I would go in prepared. I don't know about you, but I really love lists, so I would make a list of all of your symptoms that you can either read off of or hand to the doctor. I would be very specific about your concerns and symptoms so they really understand the extent of the issue. You could even make a list of symptoms, followed by a list of treatments you've tried (and that have failed) in the past. I find that sometimes having something written out makes it easier for me to advocate for myself and really get my message across.

I don't know if this is helpful, but I really hope your appointment goes well and that you get some help with this.
   
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Re: Advocating for myself with doctors. - January 10th 2019, 01:27 AM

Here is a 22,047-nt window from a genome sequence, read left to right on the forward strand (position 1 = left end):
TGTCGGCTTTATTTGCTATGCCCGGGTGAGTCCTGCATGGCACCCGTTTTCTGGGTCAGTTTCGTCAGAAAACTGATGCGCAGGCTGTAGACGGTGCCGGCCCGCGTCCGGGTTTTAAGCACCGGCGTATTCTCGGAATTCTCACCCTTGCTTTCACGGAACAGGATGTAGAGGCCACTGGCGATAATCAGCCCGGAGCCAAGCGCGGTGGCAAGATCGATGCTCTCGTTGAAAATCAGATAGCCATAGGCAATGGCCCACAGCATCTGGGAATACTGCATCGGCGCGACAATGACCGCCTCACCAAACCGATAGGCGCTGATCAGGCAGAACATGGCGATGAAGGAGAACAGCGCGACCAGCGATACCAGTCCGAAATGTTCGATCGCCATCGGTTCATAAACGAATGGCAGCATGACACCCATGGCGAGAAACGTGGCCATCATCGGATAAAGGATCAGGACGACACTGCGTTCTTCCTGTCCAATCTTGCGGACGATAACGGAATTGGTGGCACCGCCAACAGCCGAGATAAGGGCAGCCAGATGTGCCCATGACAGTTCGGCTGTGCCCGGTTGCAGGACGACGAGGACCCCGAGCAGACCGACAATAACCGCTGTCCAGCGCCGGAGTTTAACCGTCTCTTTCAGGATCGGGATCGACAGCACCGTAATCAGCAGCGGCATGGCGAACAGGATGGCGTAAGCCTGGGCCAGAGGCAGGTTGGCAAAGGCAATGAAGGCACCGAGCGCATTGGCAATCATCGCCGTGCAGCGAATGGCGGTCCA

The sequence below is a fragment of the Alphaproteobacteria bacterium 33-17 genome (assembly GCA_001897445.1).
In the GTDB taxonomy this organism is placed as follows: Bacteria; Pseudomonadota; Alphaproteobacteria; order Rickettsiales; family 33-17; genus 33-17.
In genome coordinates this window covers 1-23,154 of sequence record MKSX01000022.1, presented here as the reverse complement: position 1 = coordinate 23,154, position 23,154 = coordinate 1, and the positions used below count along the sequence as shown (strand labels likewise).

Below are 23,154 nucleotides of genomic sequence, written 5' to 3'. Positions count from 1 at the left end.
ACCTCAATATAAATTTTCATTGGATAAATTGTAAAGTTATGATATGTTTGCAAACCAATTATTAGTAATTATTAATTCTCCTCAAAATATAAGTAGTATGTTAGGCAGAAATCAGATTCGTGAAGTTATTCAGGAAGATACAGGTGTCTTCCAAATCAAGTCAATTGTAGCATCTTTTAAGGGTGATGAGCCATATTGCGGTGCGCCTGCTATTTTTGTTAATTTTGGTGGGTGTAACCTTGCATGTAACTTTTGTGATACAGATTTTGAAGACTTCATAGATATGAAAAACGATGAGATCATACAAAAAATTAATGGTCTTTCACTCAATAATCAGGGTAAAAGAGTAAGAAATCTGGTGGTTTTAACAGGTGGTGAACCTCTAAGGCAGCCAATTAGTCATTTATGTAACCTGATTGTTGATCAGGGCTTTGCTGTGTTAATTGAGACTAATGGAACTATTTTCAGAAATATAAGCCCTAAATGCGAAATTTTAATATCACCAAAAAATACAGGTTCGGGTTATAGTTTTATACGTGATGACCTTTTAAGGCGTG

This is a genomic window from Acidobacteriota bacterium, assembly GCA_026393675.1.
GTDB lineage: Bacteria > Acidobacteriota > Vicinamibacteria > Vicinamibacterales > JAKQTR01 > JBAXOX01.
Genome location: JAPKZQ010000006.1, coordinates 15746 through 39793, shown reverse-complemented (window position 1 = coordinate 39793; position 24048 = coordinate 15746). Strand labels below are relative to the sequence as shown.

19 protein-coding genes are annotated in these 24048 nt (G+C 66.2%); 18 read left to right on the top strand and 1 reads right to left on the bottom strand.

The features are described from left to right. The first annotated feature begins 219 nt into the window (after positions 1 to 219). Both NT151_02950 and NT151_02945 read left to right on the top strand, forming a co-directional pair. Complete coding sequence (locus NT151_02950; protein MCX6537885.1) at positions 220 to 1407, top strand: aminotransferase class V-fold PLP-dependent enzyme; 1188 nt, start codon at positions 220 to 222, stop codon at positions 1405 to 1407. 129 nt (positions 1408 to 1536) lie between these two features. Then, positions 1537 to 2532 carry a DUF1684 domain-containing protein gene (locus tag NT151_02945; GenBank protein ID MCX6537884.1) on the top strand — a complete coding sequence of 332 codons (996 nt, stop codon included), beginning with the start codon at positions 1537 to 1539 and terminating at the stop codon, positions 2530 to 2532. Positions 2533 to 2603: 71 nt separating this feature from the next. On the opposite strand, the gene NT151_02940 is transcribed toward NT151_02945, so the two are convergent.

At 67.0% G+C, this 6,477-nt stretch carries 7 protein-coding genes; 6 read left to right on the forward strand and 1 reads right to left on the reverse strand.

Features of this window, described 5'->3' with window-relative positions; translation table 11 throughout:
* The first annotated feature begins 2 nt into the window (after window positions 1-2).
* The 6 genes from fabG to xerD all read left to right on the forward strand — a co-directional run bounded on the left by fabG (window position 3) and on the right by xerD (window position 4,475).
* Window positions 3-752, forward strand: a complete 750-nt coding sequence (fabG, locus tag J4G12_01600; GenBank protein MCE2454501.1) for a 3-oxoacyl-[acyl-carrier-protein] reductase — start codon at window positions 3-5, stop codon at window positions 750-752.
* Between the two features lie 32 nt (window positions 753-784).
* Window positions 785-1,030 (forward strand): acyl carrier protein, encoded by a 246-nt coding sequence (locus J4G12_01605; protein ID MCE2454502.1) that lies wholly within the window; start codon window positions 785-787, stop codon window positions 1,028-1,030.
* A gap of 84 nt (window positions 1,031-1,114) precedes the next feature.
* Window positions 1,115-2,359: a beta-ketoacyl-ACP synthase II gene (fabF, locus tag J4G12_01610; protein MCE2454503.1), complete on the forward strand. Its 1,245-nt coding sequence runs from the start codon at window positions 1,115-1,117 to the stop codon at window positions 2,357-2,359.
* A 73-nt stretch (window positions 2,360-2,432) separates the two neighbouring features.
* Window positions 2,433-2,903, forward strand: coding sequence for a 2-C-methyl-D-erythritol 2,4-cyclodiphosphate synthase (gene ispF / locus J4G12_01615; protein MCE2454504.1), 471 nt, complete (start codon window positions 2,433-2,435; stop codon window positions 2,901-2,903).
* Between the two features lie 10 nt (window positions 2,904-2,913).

They never did call bac actually! I’m going to hopefully call them again tomorrow or Friday.

The list idea is great, thank you! I get in there sometimes and forget everything I wanted to say, so writing it down will help.

EDIT: I called back to follow up today and the nurse who I talked to said things have been hairy with delivering babies this week. She’s going to reach out to my GYN again.


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Last edited by Melancholia.; January 10th 2019 at 07:06 PM.